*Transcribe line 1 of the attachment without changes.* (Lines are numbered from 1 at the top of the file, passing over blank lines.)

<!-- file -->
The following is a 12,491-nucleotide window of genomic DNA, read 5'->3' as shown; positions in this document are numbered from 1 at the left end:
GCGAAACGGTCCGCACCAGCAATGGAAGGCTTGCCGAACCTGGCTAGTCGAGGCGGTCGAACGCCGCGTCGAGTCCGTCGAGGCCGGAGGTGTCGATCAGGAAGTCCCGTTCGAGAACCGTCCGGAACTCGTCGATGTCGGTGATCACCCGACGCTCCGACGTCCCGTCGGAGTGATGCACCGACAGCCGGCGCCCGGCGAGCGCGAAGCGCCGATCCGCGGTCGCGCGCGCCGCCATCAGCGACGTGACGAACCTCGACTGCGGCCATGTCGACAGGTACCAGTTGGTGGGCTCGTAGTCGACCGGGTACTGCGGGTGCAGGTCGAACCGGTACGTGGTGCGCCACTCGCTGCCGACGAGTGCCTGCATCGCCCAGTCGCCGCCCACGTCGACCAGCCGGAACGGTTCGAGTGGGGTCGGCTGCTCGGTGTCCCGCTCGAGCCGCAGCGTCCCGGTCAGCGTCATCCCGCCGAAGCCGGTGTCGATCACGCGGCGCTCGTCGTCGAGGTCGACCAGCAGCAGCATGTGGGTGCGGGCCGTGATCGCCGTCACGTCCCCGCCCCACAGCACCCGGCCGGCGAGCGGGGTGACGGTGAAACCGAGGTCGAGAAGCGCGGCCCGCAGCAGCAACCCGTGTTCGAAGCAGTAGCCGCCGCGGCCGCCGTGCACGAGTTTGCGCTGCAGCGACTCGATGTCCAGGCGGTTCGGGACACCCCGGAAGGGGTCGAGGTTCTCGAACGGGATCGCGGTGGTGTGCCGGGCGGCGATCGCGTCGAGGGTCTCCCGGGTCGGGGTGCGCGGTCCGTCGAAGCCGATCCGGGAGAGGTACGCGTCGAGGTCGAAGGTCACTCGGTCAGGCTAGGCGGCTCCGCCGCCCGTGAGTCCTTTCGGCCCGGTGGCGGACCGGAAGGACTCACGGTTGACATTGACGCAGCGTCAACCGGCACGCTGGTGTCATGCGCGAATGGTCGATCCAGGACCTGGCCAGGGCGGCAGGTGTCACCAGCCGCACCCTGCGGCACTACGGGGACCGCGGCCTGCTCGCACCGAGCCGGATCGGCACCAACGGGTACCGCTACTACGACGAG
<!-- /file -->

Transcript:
The following is a 12,491-nucleotide window of genomic DNA, read 5'->3' as shown; positions in this document are numbered from 1 at the left end: